Assuming you're talking about the sample photo at
    http://epaperpress.com/ptlens/
    with the bikes in front of a wall, the original image appears
    to be a section out of a fisheye image - both horizontal and
    vertical lines are very curved. The corrected image is
    rectilinear. The lamps look oval because objects at
    the edge of a wide angle rectilinear image are stretched.
    It is not a failing of the lens nor program, it's inherent
    to rectilinear wide angle images. This is why, if you use
    an extreme rectilinear wide angle to take a picture of a
    group, the people at the edge will have egg-shaped heads.
    (Well, will _look_ like they have egg-shaped heads.)

    The original fisheye image makes the lamps look more
    spherical, but straight lines running across large sections
    of the image are obviously curved. You can't make a single
    projection that works over wide areas, makes straight
    lines straight, and preserves area/shape. It's the same
    problem that makes it hard to represent the globe on
    a flat map.
     
    , Apr 29, 2006
    #6
  7. k-man

    frederick Guest

    k-man wrote:
    >>k-man wrote:
    >>
    >>>Hi:

    >>
    >>>I recently bought a Tokina 12-24 AT-X Pro f/4. Nice lens, especially
    >>>given the price. It's got some noticeable distortion, though,
    >>>particularly at the wide end. Anyone with any experience with this lens
    >>>care to share a workflow or Photoshop (I'm using CS at the moment)
    >>>formula that they've used or are using to help correct the distortion?
    >>>I've done a few by hand and it's not too terribly painful. But with
    >>>working with a lot of images of course any help is most welcome.

    >>
    >>
    >>>Thanks!
    >>>Kevin

    >>
    >>
    >>
    >>http://epaperpress.com/ptlens/
    >>

    >
    >
    > Looks pretty slick. The Tokina's not in the database. But it looks
    > like I can submit photos for generating calibration and correction
    > values. Good tool.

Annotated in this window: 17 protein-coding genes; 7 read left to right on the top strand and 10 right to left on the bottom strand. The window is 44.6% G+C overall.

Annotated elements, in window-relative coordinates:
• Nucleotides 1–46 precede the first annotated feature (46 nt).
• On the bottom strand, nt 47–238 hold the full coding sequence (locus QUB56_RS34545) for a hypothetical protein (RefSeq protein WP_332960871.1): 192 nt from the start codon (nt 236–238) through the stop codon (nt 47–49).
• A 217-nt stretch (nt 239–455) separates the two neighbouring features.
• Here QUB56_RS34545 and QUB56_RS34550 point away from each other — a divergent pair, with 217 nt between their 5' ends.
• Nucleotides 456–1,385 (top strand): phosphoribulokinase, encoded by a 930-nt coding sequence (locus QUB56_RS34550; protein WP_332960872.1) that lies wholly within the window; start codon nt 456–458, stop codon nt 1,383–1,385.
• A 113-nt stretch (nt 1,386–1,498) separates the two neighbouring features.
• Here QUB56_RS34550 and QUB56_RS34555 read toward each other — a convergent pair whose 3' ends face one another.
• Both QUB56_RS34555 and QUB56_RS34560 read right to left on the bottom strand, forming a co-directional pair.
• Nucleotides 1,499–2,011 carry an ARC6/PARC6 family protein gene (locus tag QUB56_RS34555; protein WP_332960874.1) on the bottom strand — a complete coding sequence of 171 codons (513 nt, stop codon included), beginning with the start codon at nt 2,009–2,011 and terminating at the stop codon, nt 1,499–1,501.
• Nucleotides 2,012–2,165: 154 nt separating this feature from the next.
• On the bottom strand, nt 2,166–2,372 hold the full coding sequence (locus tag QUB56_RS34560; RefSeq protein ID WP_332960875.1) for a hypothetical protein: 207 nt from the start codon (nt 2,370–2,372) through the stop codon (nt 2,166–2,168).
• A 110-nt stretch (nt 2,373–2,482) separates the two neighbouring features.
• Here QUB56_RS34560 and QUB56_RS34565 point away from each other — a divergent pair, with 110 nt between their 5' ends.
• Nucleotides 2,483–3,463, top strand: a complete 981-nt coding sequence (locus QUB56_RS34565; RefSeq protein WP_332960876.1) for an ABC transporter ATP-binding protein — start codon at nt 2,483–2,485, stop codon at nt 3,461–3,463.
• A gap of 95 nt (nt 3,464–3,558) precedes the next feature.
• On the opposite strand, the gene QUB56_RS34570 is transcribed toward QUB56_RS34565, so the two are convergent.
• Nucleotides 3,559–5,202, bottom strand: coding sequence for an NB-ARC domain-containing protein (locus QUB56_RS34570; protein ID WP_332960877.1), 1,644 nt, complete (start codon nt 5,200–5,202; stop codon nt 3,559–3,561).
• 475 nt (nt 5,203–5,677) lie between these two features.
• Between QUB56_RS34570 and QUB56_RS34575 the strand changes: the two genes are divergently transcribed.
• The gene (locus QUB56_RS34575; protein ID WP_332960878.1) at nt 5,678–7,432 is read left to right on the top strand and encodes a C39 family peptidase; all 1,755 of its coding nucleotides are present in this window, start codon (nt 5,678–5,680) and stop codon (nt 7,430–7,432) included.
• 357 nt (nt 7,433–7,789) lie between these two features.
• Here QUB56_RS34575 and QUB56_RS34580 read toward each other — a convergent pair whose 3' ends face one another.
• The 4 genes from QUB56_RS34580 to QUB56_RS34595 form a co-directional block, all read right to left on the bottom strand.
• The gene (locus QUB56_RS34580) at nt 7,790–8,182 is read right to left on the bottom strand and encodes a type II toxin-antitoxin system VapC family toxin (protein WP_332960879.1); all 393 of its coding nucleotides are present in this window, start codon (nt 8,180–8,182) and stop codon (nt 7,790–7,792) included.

>
    > Thanks.
    > Kevin
    >

    The Tokina 12-24 is in the database, but maybe not against the dslr
    model that you are using. It is there for Nikon, but I don't see it for
    Canon. If you tell PTlens that you are using a Nikon, then it should be
    very close - although the sensor size is different. (strikes me as kind
    of odd, because I couldn't lay my hands on a Tokina with Nikon mount,
    but the Canon mount ones seem reasonably readily available).
    What PTLens is *exceptional* for is easy correction of more complex
    distortion patterns, such as the "moustache" pattern seen on many of
    these newer small sensor ultra w/a zooms, and wide/telephoto (17 or 18
    to xx or xxx) zooms at the wide end.
    Another interesting use for it, is to load an image of a grid pattern at
    3:2 ratio, then see what all the lenses you might have ever wanted to
    own are really like for distortion (assuming that the PTlens databse is
    correct - which it seems to be for the lenses that I own). You see it
    in "reverse" once "corrected" of course, but there are a few surprises
    there. Distortion on some coveted (but older design) w/a prime lenses
    is sometimes quite bad, and some of these newer zooms are very good.
     
    frederick, Apr 29, 2006
    #7
  8. k-man

    2 Guest

    "k-man" <> wrote in message
    news:...
    >
    >>
    >> k-man wrote:
    >>
    >>
    >> > I recently bought a Tokina 12-24 AT-X Pro f/4. Nice lens, especially
    >> >

    >> given the price. It's got some noticeable distortion, though,
    >>
    >> Gawd, that's horrible distortion. Even the fix leaves the contents (see